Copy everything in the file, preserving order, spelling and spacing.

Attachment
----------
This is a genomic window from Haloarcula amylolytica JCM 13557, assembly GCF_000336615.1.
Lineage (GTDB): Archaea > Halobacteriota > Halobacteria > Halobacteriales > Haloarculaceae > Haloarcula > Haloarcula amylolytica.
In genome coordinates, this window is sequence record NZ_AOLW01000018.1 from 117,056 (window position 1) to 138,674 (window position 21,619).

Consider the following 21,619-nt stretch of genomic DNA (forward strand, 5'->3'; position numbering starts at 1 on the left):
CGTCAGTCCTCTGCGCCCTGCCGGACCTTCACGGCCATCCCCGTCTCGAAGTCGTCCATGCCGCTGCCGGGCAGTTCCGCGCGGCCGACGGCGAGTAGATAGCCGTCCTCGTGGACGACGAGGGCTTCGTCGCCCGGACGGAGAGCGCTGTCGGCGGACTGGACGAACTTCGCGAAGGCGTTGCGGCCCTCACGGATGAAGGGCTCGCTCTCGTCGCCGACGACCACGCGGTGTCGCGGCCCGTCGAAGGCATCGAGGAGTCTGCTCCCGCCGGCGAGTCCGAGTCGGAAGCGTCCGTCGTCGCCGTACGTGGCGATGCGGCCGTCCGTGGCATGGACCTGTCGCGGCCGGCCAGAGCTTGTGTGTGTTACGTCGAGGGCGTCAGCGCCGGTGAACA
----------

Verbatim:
This is a genomic window from Haloarcula amylolytica JCM 13557, assembly GCF_000336615.1.
Lineage (GTDB): Archaea > Halobacteriota > Halobacteria > Halobacteriales > Haloarculaceae > Haloarcula > Haloarcula amylolytica.
In genome coordinates, this window is sequence record NZ_AOLW01000018.1 from 117,056 (window position 1) to 138,674 (window position 21,619).

Consider the following 21,619-nt stretch of genomic DNA (forward strand, 5'->3'; position numbering starts at 1 on the left):
CGTCAGTCCTCTGCGCCCTGCCGGACCTTCACGGCCATCCCCGTCTCGAAGTCGTCCATGCCGCTGCCGGGCAGTTCCGCGCGGCCGACGGCGAGTAGATAGCCGTCCTCGTGGACGACGAGGGCTTCGTCGCCCGGACGGAGAGCGCTGTCGGCGGACTGGACGAACTTCGCGAAGGCGTTGCGGCCCTCACGGATGAAGGGCTCGCTCTCGTCGCCGACGACCACGCGGTGTCGCGGCCCGTCGAAGGCATCGAGGAGTCTGCTCCCGCCGGCGAGTCCGAGTCGGAAGCGTCCGTCGTCGCCGTACGTGGCGATGCGGCCGTCCGTGGCATGGACCTGTCGCGGCCGGCCAGAGCTTGTGTGTGTTACGTCGAGGGCGTCAGCGCCGGTGAACA